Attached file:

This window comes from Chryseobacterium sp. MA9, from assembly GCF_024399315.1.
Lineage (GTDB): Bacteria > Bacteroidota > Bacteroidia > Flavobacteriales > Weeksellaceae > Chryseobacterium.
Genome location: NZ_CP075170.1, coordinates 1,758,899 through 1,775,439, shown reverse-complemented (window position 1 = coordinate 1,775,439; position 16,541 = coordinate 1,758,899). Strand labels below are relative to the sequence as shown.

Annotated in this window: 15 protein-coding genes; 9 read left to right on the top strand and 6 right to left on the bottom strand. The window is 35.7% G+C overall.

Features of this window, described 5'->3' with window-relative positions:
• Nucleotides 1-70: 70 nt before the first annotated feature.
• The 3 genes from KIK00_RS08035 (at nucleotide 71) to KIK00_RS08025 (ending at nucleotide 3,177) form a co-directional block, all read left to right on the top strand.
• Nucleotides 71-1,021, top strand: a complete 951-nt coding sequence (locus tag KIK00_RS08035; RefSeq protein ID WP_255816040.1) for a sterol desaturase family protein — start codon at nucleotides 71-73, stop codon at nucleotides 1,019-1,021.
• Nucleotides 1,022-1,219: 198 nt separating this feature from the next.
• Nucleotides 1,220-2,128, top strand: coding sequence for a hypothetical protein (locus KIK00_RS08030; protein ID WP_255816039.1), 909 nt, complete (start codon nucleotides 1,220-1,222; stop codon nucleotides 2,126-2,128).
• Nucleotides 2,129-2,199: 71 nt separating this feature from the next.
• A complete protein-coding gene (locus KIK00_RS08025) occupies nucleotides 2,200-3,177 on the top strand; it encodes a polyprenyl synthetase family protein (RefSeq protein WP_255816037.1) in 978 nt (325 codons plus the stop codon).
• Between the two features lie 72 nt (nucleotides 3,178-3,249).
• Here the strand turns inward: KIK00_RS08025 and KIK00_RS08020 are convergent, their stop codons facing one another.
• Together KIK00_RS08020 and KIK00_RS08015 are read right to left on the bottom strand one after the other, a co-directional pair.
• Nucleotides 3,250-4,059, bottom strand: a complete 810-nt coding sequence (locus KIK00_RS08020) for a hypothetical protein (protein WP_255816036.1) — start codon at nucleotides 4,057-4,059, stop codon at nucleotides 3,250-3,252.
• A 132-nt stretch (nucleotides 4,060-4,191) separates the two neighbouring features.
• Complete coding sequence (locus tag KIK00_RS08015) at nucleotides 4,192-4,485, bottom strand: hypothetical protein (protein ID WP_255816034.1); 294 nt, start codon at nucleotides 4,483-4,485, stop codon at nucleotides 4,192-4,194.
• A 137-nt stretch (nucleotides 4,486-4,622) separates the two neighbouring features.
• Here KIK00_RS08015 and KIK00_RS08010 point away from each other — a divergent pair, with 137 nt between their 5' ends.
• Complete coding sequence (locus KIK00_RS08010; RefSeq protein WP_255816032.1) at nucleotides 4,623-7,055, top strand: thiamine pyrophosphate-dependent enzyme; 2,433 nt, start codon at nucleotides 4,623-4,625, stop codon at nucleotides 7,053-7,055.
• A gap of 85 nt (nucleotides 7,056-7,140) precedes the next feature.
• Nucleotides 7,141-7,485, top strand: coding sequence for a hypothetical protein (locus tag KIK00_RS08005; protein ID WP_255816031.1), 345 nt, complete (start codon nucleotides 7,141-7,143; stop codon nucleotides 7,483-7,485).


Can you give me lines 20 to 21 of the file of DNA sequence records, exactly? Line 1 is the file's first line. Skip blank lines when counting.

• Here KIK00_RS08015 and KIK00_RS08010 point away from each other — a divergent pair, with 137 nt between their 5' ends.
• Complete coding sequence (locus KIK00_RS08010; RefSeq protein WP_255816032.1) at nucleotides 4,623-7,055, top strand: thiamine pyrophosphate-dependent enzyme; 2,433 nt, start codon at nucleotides 4,623-4,625, stop codon at nucleotides 7,053-7,055.